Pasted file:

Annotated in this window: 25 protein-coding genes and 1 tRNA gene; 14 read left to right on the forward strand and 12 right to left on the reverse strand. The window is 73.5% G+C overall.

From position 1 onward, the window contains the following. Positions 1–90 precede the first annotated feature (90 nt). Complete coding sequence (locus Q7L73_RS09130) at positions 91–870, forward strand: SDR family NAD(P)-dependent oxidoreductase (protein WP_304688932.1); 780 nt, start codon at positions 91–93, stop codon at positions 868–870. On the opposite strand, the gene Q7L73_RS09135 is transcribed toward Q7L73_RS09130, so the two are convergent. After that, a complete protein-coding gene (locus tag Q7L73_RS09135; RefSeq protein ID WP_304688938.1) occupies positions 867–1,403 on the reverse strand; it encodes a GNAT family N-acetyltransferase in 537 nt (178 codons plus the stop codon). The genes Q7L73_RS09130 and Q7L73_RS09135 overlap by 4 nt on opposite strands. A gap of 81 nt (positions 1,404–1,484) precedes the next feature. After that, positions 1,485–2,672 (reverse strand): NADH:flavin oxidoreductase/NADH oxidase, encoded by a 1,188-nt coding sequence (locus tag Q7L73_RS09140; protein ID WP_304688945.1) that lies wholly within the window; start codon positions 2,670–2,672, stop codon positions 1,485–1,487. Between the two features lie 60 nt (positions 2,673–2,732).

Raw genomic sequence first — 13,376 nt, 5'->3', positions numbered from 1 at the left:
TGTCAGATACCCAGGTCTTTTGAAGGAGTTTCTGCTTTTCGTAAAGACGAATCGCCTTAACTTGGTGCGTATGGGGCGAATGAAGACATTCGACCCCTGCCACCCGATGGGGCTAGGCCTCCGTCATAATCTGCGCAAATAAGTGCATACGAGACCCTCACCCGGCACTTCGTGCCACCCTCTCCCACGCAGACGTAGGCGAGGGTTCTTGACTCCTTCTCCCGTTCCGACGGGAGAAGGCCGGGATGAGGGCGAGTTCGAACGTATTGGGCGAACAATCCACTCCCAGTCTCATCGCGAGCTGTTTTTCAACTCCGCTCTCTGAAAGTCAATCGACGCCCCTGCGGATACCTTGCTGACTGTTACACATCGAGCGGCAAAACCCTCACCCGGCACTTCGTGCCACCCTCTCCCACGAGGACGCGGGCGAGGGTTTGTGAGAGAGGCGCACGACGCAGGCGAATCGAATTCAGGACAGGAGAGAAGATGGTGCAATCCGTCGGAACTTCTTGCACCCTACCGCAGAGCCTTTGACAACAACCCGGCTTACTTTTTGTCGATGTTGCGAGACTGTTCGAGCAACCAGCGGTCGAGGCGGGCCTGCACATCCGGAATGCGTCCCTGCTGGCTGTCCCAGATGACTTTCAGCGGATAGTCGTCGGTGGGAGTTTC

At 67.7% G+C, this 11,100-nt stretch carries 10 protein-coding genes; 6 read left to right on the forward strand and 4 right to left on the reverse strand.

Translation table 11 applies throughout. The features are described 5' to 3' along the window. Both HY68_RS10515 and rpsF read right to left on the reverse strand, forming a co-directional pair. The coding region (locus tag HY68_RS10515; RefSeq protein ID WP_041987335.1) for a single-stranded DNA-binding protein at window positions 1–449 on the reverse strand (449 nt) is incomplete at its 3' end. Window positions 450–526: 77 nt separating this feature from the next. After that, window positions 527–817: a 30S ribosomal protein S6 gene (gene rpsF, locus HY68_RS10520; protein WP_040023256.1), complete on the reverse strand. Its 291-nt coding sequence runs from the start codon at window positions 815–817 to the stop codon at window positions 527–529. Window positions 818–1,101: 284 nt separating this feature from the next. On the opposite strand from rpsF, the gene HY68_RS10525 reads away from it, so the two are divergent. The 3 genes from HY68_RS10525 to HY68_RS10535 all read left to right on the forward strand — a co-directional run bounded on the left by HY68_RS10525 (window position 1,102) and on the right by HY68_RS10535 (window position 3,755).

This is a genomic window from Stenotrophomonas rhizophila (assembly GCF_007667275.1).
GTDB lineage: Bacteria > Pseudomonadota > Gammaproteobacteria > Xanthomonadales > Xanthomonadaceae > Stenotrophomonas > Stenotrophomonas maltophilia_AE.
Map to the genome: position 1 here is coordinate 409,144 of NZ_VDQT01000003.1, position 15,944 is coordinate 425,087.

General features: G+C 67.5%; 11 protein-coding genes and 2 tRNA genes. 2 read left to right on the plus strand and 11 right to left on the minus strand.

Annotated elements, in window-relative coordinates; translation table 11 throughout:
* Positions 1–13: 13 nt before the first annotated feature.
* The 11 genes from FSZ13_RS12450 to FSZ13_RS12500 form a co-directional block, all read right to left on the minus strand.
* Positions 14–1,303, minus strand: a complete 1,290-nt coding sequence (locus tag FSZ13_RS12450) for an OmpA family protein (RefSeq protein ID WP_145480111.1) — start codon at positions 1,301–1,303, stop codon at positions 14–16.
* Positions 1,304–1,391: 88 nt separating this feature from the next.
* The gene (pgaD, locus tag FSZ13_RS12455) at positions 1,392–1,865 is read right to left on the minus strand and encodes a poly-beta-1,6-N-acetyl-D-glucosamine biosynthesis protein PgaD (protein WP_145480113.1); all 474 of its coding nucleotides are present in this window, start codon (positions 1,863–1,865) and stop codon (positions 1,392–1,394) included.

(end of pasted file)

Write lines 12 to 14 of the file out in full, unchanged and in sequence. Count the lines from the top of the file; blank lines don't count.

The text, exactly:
* Positions 1–13: 13 nt before the first annotated feature.
* The 11 genes from FSZ13_RS12450 to FSZ13_RS12500 form a co-directional block, all read right to left on the minus strand.
* Positions 14–1,303, minus strand: a complete 1,290-nt coding sequence (locus tag FSZ13_RS12450) for an OmpA family protein (RefSeq protein ID WP_145480111.1) — start codon at positions 1,301–1,303, stop codon at positions 14–16.